The religious status of the Americans is highly diversified with beliefs and practices. Over the years, different religious faiths have emerged while others have also perished. Religious freedom in America is in a redefining stage (D'Antonio 45). This is because the American secular sector is in the process of reducing the dominance of religious institutions and control how faith affect public life. Our culture views churches as troublesome, reactionary forces, and backward. The society also sees the church as anti-gay, anti-scientist, and anti-women. They generally see the church as an anti-progress towards development.
Statistics show that more than 75% of Americans are Christians and about 20% have no religious affiliation. Out of the total Christians, American Religious Identification Survey (ARIS) documents that 51% are Protestants, while 24% profess catholic belief (Livezey 78). ARIS also shows that 4% of the total population professes other religious beliefs (Judaism, Hinduism, Islam, and Buddhism).
Recently, Public Religion Research Institute (PRRI) releases data on the changing face of America. From the research, there has been a decrease in the number of white-protestants. Even those who professed Christianity are becoming less white. Furthermore, the number of unaffiliated citizens with no religious believe is poised to rise (Duncan 34). This has focused the youth who are three times more likely not to have any religious affiliation as senior American citizens. Other non-Christian religious groups will also rise in the coming years.
It is evident religion has greatly affected our public opinion on current controversial issues like same sex marriage, climate change, our attitudes towards war and warfare with various viewpoints on the issues. There have been arguments both for and against same sex marriages on religious grounds based on religious doctrines. The majority of the world religion affiliations strongly oppose same sex marriage, but the number of those involved in same sex marriage from the religious dominations is in the rise.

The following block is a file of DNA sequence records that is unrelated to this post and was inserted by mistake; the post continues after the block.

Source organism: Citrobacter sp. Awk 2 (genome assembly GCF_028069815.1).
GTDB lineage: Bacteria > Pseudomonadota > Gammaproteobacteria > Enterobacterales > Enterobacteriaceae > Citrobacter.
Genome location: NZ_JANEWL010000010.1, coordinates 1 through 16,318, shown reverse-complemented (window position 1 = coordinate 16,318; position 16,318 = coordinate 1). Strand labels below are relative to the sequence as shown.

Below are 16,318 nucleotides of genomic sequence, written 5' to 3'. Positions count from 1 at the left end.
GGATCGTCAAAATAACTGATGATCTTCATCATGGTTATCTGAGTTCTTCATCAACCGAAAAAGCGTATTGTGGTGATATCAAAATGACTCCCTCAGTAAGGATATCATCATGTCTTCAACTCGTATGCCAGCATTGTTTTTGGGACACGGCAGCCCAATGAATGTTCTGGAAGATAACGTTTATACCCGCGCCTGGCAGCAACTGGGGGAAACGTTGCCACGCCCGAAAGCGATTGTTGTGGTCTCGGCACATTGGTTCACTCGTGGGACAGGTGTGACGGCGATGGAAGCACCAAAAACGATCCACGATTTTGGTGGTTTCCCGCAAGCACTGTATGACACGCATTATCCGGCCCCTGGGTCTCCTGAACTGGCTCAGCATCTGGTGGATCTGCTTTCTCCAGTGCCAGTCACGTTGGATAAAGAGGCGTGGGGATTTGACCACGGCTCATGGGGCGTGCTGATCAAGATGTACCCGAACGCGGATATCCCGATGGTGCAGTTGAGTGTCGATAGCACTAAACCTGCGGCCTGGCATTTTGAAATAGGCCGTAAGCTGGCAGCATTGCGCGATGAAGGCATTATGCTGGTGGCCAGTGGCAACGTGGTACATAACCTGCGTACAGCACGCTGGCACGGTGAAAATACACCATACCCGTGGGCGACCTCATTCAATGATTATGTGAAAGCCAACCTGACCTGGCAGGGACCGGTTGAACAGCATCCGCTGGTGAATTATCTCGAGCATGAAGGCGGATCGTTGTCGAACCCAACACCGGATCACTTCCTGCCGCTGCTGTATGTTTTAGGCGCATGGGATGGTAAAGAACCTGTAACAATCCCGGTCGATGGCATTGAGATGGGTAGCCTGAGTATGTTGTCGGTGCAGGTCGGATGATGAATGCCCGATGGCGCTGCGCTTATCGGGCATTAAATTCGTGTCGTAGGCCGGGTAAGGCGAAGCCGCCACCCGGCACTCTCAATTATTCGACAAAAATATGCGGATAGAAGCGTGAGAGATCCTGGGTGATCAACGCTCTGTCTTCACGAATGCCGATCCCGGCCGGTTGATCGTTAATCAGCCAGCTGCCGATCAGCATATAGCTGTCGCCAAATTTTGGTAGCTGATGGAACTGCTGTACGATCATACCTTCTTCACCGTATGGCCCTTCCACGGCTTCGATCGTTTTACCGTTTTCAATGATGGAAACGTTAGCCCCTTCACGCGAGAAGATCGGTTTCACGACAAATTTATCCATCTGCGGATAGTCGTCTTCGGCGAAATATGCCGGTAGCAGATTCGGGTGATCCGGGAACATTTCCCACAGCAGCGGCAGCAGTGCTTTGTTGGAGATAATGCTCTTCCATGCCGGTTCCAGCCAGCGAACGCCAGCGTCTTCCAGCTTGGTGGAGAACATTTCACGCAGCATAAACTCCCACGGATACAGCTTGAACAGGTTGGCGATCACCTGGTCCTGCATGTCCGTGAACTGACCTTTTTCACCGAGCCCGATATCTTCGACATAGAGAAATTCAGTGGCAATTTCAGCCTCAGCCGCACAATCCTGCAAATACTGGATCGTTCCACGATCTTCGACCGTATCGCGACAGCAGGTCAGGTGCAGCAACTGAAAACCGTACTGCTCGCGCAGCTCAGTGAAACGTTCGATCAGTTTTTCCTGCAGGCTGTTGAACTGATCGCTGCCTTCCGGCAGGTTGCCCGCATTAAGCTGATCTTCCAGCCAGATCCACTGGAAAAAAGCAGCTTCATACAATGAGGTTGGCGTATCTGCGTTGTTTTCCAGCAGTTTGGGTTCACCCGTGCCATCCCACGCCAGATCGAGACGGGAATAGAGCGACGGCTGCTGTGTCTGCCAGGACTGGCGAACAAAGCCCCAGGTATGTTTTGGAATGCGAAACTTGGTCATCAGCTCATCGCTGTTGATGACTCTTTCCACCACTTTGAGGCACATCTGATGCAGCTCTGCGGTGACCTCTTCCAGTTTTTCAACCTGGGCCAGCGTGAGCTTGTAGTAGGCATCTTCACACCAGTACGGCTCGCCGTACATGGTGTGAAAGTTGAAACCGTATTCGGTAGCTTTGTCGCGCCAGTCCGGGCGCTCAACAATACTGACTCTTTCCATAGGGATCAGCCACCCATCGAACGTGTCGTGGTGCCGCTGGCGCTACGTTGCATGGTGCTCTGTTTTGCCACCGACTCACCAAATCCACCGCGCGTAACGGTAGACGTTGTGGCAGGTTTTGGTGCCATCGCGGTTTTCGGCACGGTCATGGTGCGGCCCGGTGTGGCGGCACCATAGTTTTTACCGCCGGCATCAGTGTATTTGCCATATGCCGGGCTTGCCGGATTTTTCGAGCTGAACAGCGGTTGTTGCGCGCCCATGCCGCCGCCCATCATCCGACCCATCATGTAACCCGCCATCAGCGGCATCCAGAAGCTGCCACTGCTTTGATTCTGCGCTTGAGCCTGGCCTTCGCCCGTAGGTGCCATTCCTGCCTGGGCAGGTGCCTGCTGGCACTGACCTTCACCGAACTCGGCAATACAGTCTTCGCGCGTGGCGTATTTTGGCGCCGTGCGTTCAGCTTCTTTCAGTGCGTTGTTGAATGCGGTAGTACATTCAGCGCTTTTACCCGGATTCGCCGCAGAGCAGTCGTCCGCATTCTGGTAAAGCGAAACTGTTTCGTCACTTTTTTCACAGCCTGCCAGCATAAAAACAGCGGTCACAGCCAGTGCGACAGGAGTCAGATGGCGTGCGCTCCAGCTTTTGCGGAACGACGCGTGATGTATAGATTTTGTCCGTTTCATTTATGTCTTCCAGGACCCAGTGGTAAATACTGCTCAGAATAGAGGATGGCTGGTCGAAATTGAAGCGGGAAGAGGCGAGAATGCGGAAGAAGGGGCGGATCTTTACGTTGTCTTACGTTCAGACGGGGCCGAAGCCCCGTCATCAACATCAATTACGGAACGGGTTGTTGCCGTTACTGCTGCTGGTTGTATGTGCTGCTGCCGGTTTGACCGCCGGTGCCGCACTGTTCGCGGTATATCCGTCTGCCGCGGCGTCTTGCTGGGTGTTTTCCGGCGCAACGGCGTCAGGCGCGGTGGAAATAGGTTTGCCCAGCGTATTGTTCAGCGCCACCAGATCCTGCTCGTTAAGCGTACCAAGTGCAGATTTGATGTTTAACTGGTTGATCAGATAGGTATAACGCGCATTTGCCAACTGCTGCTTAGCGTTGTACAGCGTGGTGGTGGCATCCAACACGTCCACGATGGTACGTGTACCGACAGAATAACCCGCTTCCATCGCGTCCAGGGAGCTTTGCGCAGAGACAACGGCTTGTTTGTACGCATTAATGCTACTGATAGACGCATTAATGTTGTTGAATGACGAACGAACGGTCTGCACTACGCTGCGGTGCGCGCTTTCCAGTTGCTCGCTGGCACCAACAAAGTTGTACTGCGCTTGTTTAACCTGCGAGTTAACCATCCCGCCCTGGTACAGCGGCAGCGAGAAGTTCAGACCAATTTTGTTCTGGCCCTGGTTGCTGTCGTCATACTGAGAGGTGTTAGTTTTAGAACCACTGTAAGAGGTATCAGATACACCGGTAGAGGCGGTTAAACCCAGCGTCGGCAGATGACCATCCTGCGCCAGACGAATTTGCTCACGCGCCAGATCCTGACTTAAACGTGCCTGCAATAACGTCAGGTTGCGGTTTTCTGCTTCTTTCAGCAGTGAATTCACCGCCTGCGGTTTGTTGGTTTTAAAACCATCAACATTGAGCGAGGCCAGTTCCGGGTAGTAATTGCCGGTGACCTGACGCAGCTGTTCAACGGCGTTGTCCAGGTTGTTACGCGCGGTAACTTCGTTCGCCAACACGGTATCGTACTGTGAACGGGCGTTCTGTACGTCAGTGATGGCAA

There are theologically liberal churches in the US that have strongly supported same sex marriage. These churches pose to fight for the right of the gays and the lesbians through the states. Mainland Christian dominations and congregations have not made official support for gays, but have shown considerable support for the vice. Additionally, some scholars view same sex marriage invalid in biblical context for the word homosexual as in the modern biblical versions is an interpolation. This viewpoint holds that there was no mention of the word in the bible and there cannot be a prohibition of same sex marriage. It is the right of the citizens and there cannot be a biblical prohibition of marriage rights. They have made the public to believe that homosexuality refers to specific idolatrous acts and some sex acts rather than same sex marriage. These churches base their argument that marriage is an institution and every family is biblically structured and should be respected from every corner. From this point, therefore, support for same sex marriage shows Christianity commitment to the equality of all people. Moreover, sexual orientation is a gift from God. There has been debate on the issue and the division has existed among theologically concerned and liberal groups (Olson 76). Theological groups like the Religious Society of Friends (Quakers) have shown a lot of support for marriage equality with others fighting for the rights of the gays and lesbians.